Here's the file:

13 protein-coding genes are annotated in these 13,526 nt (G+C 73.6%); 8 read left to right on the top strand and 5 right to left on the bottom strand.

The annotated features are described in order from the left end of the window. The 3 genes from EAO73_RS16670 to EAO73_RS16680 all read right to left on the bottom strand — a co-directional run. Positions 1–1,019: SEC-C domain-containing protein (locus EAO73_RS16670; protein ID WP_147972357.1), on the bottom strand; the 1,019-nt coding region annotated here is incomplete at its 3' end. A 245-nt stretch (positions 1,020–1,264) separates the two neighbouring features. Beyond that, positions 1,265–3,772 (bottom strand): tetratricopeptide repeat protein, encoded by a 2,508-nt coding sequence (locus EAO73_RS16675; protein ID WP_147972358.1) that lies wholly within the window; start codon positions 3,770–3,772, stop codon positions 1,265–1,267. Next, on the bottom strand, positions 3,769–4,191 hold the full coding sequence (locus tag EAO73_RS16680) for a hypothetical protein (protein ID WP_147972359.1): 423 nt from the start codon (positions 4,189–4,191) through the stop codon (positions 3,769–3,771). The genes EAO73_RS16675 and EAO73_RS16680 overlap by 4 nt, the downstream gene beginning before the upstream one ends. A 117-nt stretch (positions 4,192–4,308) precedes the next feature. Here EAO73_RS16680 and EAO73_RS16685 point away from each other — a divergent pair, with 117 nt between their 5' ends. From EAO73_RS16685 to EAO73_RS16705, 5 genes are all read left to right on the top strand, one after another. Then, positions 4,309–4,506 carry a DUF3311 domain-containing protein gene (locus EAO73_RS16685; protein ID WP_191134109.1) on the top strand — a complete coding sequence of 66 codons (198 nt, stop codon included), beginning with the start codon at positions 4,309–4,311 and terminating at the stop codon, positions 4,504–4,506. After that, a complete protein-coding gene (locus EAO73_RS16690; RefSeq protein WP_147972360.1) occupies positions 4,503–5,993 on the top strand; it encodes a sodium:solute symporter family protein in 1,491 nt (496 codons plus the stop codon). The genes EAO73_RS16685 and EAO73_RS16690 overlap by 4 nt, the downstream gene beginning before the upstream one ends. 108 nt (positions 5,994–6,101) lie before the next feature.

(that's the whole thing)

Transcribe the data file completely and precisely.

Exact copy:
13 protein-coding genes are annotated in these 13,526 nt (G+C 73.6%); 8 read left to right on the top strand and 5 right to left on the bottom strand.

The annotated features are described in order from the left end of the window. The 3 genes from EAO73_RS16670 to EAO73_RS16680 all read right to left on the bottom strand — a co-directional run. Positions 1–1,019: SEC-C domain-containing protein (locus EAO73_RS16670; protein ID WP_147972357.1), on the bottom strand; the 1,019-nt coding region annotated here is incomplete at its 3' end. A 245-nt stretch (positions 1,020–1,264) separates the two neighbouring features. Beyond that, positions 1,265–3,772 (bottom strand): tetratricopeptide repeat protein, encoded by a 2,508-nt coding sequence (locus EAO73_RS16675; protein ID WP_147972358.1) that lies wholly within the window; start codon positions 3,770–3,772, stop codon positions 1,265–1,267. Next, on the bottom strand, positions 3,769–4,191 hold the full coding sequence (locus tag EAO73_RS16680) for a hypothetical protein (protein ID WP_147972359.1): 423 nt from the start codon (positions 4,189–4,191) through the stop codon (positions 3,769–3,771). The genes EAO73_RS16675 and EAO73_RS16680 overlap by 4 nt, the downstream gene beginning before the upstream one ends. A 117-nt stretch (positions 4,192–4,308) precedes the next feature. Here EAO73_RS16680 and EAO73_RS16685 point away from each other — a divergent pair, with 117 nt between their 5' ends. From EAO73_RS16685 to EAO73_RS16705, 5 genes are all read left to right on the top strand, one after another. Then, positions 4,309–4,506 carry a DUF3311 domain-containing protein gene (locus EAO73_RS16685; protein ID WP_191134109.1) on the top strand — a complete coding sequence of 66 codons (198 nt, stop codon included), beginning with the start codon at positions 4,309–4,311 and terminating at the stop codon, positions 4,504–4,506. After that, a complete protein-coding gene (locus EAO73_RS16690; RefSeq protein WP_147972360.1) occupies positions 4,503–5,993 on the top strand; it encodes a sodium:solute symporter family protein in 1,491 nt (496 codons plus the stop codon). The genes EAO73_RS16685 and EAO73_RS16690 overlap by 4 nt, the downstream gene beginning before the upstream one ends. 108 nt (positions 5,994–6,101) lie before the next feature.